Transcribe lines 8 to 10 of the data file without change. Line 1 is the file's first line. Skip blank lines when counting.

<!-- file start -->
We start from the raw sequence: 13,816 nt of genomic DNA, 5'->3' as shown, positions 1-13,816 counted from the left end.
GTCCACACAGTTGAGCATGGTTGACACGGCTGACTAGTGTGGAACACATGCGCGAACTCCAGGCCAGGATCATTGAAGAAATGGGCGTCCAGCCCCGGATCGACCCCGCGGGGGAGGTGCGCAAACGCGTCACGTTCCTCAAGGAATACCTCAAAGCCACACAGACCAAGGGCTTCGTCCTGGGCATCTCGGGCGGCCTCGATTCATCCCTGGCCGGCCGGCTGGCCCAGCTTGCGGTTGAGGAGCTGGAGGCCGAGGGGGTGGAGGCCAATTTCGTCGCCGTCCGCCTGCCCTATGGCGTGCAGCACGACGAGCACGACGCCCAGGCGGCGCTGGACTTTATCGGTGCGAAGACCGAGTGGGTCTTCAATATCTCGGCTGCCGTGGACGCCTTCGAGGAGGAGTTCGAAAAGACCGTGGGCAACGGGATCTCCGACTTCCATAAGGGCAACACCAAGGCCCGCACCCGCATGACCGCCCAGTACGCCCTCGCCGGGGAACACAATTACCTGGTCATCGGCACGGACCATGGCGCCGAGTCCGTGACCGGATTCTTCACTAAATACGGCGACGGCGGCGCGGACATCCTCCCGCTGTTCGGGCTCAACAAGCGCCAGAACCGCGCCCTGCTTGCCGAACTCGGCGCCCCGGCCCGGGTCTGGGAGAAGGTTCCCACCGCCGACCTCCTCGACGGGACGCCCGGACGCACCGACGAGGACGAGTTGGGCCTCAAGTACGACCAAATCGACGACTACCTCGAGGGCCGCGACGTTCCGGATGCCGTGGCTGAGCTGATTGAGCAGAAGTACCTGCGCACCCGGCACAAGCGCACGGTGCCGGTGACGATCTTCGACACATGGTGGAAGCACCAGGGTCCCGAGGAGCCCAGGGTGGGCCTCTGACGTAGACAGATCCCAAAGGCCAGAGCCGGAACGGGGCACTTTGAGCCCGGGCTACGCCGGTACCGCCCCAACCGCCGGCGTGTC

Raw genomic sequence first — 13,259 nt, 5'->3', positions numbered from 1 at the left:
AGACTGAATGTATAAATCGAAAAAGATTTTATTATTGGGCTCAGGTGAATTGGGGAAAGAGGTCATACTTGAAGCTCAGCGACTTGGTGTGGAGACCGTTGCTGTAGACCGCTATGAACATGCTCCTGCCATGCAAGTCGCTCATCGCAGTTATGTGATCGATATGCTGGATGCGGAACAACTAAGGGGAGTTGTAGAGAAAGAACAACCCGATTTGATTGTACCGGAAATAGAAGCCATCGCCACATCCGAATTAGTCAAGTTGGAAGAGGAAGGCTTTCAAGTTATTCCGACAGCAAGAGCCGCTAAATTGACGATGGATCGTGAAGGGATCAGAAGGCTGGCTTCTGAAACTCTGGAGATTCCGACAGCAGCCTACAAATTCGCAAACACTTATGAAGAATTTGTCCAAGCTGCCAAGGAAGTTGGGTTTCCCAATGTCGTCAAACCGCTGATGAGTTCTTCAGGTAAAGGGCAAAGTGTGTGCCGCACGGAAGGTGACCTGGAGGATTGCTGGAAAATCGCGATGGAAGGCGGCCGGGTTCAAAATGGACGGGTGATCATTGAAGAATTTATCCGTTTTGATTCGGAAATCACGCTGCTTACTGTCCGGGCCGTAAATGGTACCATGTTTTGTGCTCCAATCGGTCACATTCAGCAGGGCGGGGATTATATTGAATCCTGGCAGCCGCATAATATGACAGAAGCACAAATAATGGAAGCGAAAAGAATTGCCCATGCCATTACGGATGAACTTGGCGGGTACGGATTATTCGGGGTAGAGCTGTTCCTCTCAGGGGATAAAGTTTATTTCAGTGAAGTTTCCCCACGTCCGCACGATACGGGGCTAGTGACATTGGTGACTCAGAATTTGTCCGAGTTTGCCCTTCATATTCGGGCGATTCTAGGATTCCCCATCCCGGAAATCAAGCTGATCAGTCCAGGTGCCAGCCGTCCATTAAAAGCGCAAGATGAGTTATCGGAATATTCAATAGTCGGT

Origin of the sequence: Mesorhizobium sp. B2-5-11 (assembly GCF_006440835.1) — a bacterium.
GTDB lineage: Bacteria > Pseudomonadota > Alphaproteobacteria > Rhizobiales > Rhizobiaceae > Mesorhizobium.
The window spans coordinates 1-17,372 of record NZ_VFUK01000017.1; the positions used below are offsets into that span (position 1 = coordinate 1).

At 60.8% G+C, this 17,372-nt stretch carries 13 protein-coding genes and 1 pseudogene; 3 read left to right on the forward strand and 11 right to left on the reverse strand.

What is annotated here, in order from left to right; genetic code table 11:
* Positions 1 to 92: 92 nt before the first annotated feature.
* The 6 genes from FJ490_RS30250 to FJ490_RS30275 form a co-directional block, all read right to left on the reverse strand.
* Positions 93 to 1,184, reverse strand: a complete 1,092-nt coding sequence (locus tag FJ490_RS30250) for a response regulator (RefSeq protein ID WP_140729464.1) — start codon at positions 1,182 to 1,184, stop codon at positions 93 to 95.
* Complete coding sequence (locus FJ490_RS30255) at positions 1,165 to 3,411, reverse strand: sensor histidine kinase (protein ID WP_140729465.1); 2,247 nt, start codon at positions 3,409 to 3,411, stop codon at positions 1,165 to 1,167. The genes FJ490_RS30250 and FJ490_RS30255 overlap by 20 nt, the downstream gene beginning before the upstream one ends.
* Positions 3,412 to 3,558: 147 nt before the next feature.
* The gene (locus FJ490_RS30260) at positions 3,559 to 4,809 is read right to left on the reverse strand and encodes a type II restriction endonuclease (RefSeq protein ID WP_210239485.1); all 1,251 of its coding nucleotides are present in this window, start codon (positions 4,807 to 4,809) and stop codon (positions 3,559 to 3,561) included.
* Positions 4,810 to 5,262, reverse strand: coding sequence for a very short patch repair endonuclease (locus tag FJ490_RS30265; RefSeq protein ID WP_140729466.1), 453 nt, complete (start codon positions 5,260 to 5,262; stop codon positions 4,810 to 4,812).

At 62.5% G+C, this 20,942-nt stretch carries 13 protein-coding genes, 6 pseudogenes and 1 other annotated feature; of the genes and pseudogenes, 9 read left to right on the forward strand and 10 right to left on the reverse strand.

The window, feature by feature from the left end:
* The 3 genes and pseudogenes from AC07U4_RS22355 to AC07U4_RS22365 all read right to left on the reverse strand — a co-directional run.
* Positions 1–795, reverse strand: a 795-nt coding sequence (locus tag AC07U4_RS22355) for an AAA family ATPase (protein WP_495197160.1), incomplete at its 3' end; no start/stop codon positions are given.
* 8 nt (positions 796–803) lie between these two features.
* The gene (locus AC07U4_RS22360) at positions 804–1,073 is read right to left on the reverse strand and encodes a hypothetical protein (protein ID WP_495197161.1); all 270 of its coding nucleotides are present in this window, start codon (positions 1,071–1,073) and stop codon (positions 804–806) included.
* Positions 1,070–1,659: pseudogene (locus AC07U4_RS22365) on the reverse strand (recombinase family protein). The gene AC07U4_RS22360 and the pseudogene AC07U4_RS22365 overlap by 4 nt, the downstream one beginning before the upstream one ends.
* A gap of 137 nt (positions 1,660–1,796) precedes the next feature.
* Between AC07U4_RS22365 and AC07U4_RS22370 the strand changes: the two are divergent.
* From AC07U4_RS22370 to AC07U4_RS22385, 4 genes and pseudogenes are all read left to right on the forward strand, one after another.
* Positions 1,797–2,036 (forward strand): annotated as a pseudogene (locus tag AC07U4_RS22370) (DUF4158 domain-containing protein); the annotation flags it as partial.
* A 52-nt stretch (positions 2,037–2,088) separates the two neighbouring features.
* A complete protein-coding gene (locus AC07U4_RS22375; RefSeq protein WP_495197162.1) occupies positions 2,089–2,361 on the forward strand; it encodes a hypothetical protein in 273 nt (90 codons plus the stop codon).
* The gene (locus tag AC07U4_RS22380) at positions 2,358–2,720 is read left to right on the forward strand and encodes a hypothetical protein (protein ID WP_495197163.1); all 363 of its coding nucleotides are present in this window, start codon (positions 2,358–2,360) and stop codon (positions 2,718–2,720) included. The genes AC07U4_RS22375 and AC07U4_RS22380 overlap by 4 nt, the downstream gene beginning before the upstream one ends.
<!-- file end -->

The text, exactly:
At 60.8% G+C, this 17,372-nt stretch carries 13 protein-coding genes and 1 pseudogene; 3 read left to right on the forward strand and 11 right to left on the reverse strand.

What is annotated here, in order from left to right; genetic code table 11:
* Positions 1 to 92: 92 nt before the first annotated feature.